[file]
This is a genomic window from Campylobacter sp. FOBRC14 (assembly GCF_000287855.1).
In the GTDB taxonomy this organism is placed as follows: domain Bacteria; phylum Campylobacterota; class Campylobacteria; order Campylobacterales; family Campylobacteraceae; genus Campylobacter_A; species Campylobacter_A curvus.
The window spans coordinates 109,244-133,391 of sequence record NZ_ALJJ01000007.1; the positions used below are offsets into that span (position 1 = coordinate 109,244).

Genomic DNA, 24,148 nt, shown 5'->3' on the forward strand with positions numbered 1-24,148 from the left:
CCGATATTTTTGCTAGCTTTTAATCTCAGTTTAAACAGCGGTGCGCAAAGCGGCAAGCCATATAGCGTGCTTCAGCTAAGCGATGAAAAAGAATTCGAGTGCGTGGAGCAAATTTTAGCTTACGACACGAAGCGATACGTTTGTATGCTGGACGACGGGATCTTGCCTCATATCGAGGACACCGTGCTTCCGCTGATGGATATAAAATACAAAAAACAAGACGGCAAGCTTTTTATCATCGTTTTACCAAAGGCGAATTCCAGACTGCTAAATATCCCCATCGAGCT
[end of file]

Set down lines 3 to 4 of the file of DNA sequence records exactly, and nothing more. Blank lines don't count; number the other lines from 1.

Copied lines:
The window spans coordinates 109,244-133,391 of sequence record NZ_ALJJ01000007.1; the positions used below are offsets into that span (position 1 = coordinate 109,244).

Genomic DNA, 24,148 nt, shown 5'->3' on the forward strand with positions numbered 1-24,148 from the left: